Angular Attack 2016 Submission

Posted by Gjermund Bjaanes on May 15, 2016

This post is about my submission to the Angular Attack 2016 Hackathon.

Here I am going to outline the solution that I have created and explain some technical details about how it all works.


More information about the hackathon can be found here:


During the hackathon, I created a web app that allows you view MQTT data in real time. I call it the MQTT Dashboard.

The app can be found at the following url:


A quick demo I created:


What is it?

The MQTT Dashboard allows the user to connect to any number of MQTT sources and topics and view the data beeing published in real time.

The app is written mainly with Angular 2 and TypeScript.


MQTT Dashboard Screenshot


What is MQTT?

MQTT is publish-subscribe light weight messaging protocol often used in IoT scenarios.

The protocol is based on one or more devices subscribing to “topics” and one or more devices publishing on “topics”. The subscribing devices get all messages for a specific topic that someone publishes on.

You also need a message broker to control the flow of all these messages.

In this case, the MQTT Dashboard can subscribe to many different brokers and topics at will.

A typical diagram of the MQTT architecture will look something like this:

MQTT Architecture Diagram

For a little more information about MQTT and how I used it, take a look at a previous blog post I did about the subject:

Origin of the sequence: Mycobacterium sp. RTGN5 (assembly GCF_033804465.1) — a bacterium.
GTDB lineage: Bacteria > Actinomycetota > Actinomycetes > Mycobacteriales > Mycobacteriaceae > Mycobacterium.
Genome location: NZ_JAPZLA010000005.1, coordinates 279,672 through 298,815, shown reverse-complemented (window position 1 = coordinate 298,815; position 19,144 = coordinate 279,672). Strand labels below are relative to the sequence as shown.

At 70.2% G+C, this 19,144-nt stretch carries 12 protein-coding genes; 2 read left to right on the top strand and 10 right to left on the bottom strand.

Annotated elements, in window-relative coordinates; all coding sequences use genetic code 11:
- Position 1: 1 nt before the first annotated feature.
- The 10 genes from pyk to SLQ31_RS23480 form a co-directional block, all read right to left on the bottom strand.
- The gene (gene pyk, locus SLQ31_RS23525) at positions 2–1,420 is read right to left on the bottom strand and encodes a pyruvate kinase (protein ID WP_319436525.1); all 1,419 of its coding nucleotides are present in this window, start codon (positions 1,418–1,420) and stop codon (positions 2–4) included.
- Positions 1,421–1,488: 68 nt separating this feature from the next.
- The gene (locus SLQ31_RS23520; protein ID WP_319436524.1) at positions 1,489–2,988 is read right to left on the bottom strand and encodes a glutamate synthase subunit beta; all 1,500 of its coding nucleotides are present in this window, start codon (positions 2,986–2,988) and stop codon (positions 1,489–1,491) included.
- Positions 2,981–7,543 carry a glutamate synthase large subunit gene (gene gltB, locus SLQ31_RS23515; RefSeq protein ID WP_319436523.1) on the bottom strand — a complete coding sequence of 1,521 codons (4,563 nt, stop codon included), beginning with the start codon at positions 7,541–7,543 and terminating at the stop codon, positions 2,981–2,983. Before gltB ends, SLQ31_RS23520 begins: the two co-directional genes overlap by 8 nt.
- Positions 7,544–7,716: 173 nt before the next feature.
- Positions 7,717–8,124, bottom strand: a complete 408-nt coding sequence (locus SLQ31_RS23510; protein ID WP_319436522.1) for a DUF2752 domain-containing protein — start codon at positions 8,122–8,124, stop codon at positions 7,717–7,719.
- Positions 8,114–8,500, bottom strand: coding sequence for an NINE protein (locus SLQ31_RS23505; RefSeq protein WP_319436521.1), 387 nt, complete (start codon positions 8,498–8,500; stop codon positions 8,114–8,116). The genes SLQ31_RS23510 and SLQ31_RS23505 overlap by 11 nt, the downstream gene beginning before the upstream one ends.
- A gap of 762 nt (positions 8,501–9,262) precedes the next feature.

Smart Home Series Part 1 - Learning MQTT and buying stuff

How does it work?

The biggest technical challenge related to this app is the fact that most MQTT brokers do no support Websockets (some do, but that is not the most common today) and browsers do not support MQTT.

To solve this problem the app uses an MQTT Websocket bridge as it’s backend.


That means that the MQTT Dashboard connects to the backend with websockets, which deals with all the MQTT business that the browser cannot.


Such a bridge already exists, but did not work exactly like needed for the app, so another version with a few modifications has been created here:


The architecture for the app then looks something like this:

MQTT Dashboard General Architecture


What makes it special?

Two things in particular:

  • Allowing to connect to MQTT sources that doesn’t support Websockets natively.
  • Allowing to connect to any number of sources and topics and viewing them real time with graphs

This makes this app an easy solution to monitor your MQTT topics in real time in a convenient manner.



There are a few limitations that should be noted:

  • Only topics which output numbers will work (otherwise nothing of value will be shown)
  • Wildcard topics are not supported


Possible future improvements

The following improvements were considered but did not make it into the app during the hackathon:

  • Saving sources in local storage to persist between app instances
  • Support wildcard topics
  • Support different types of output from topics (text for instance)
  • Different types of graphs for each MQTT topic
  • Send MQTT messages to different topics and brokers in the app
  • Add more information to a source connection (like units for data)
  • More in-app help

Follow me on Twitter: @gjermundbjaanes